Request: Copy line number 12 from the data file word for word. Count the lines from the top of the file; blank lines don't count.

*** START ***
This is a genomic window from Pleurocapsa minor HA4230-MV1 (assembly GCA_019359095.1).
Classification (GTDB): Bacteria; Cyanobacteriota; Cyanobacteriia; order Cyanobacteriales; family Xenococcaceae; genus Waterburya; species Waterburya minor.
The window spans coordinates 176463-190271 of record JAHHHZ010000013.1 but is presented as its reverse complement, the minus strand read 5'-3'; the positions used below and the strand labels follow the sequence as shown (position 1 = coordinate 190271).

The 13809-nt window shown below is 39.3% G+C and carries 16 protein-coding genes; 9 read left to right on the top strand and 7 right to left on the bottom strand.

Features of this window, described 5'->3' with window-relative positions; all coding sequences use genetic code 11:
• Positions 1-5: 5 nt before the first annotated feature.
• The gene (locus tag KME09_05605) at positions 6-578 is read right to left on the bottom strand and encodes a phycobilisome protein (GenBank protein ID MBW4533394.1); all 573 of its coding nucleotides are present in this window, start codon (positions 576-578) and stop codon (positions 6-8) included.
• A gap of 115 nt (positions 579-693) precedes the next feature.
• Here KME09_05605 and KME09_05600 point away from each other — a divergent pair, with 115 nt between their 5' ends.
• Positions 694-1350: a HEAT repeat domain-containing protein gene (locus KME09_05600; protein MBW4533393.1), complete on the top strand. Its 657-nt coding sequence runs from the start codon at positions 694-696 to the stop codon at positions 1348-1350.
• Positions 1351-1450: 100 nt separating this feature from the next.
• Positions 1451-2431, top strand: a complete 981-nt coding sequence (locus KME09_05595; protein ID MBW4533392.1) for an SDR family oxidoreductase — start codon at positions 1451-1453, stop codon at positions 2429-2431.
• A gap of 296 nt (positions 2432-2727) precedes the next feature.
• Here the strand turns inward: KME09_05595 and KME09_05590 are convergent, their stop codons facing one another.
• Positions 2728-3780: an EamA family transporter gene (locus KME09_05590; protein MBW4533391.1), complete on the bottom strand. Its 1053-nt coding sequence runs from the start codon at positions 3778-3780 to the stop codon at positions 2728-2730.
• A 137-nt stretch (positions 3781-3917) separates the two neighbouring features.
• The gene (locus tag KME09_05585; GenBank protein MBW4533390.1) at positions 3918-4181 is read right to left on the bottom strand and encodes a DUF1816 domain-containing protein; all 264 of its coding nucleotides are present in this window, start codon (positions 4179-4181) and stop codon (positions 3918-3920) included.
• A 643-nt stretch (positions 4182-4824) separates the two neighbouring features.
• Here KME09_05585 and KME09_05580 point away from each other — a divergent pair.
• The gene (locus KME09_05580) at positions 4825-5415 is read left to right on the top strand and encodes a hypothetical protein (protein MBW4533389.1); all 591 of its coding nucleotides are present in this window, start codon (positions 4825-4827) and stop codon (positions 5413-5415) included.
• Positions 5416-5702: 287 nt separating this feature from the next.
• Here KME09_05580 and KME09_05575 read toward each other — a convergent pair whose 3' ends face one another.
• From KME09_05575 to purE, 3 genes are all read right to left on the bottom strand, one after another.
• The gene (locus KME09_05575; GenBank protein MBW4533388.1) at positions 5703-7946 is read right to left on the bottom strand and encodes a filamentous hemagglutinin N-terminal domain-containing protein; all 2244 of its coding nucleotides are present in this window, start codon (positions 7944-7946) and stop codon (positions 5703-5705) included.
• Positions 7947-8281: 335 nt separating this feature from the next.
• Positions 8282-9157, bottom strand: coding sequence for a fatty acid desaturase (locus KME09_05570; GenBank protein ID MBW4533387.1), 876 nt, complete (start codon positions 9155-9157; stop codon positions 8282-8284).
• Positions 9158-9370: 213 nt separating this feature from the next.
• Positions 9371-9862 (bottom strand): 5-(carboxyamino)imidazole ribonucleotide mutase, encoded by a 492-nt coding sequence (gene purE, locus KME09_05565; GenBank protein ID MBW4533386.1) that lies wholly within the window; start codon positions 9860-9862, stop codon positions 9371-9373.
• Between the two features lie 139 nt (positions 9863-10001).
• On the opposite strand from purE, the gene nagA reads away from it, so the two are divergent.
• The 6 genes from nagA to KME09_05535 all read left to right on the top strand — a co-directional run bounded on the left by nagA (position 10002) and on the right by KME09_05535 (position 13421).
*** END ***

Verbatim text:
• Positions 1451-2431, top strand: a complete 981-nt coding sequence (locus KME09_05595; protein ID MBW4533392.1) for an SDR family oxidoreductase — start codon at positions 1451-1453, stop codon at positions 2429-2431.